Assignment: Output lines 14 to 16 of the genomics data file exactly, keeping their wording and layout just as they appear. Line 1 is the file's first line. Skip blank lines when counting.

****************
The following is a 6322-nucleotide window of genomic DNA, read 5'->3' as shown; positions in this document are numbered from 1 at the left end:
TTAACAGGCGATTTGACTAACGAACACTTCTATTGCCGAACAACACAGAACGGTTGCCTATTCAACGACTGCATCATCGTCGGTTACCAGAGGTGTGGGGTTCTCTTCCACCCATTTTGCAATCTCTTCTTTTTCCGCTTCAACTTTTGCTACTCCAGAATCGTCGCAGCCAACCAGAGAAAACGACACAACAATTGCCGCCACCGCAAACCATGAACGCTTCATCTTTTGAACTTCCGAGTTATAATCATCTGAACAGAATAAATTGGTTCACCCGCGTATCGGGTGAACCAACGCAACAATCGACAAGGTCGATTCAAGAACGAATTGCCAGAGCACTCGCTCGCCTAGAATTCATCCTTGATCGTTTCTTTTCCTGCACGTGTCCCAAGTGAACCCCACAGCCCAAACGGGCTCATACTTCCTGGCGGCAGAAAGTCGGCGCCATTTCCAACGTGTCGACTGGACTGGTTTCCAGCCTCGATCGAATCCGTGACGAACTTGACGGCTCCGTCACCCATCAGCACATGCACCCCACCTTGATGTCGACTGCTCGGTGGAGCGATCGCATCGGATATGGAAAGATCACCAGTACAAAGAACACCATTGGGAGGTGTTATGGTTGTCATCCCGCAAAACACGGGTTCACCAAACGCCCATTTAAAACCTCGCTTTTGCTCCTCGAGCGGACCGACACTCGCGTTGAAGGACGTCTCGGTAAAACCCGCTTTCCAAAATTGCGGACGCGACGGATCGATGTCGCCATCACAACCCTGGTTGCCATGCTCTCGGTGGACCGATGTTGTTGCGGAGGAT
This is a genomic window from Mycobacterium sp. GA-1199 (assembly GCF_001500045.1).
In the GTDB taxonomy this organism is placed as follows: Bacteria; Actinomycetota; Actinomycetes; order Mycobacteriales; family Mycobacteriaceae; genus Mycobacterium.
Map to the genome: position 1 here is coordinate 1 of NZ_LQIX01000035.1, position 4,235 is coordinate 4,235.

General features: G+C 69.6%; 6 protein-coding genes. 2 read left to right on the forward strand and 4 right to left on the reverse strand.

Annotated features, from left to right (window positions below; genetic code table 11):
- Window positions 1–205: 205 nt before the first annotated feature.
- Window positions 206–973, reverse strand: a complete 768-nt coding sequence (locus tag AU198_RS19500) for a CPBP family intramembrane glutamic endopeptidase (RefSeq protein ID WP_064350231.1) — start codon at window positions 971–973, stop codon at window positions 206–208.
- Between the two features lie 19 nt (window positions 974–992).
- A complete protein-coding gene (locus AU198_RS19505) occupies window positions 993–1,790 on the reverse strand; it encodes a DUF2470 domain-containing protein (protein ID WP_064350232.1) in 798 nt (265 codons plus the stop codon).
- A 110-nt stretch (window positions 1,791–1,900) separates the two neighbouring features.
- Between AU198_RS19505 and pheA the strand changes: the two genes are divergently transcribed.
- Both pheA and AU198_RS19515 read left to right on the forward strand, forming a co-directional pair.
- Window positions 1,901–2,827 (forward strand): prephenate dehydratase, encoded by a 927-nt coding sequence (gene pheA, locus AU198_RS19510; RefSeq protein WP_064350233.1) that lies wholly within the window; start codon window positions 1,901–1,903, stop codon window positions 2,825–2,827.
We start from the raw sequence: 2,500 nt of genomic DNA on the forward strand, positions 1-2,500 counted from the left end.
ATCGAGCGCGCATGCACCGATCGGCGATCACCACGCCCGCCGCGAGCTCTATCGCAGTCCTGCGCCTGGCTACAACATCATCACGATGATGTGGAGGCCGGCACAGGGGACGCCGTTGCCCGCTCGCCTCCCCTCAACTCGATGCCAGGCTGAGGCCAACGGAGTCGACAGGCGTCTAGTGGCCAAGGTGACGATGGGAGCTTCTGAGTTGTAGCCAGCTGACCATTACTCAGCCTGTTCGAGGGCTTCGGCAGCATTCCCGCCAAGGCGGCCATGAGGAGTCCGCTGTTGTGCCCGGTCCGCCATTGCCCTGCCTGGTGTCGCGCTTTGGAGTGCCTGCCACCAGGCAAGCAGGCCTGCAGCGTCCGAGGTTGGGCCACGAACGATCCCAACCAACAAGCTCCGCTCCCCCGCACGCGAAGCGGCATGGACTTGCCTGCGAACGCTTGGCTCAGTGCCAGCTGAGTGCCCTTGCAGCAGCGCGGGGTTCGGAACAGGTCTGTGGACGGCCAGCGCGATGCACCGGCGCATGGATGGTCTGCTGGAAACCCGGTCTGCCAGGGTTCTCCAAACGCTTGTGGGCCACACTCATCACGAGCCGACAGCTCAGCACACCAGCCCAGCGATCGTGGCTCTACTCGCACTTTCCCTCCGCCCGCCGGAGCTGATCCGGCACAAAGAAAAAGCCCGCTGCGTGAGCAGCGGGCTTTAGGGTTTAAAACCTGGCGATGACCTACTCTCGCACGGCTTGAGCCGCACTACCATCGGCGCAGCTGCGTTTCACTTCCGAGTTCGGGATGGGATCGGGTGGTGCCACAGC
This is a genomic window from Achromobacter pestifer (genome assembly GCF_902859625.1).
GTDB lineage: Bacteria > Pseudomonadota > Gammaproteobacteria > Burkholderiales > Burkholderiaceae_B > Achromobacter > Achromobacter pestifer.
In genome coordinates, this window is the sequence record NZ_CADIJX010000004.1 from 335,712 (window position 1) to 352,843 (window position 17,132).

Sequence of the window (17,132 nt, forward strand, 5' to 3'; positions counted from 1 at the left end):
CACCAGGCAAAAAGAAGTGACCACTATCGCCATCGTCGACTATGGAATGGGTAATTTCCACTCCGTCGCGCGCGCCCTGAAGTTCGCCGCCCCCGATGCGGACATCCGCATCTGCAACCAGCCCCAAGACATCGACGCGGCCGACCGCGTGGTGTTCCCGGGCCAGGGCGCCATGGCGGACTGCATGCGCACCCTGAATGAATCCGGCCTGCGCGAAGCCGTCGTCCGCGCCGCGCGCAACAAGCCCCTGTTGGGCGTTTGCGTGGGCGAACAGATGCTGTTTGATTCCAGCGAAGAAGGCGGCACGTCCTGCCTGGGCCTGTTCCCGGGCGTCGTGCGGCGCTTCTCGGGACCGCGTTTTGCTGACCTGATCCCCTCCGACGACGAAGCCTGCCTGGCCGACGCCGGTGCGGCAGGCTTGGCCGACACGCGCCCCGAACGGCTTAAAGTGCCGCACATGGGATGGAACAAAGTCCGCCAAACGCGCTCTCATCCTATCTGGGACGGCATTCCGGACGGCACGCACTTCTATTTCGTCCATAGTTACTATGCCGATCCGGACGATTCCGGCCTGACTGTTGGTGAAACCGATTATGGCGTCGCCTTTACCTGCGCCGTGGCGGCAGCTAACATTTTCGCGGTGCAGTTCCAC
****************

- Both pheA and AU198_RS19515 read left to right on the forward strand, forming a co-directional pair.
- Window positions 1,901–2,827 (forward strand): prephenate dehydratase, encoded by a 927-nt coding sequence (gene pheA, locus AU198_RS19510; RefSeq protein WP_064350233.1) that lies wholly within the window; start codon window positions 1,901–1,903, stop codon window positions 2,825–2,827.
We start from the raw sequence: 2,500 nt of genomic DNA on the forward strand, positions 1-2,500 counted from the left end.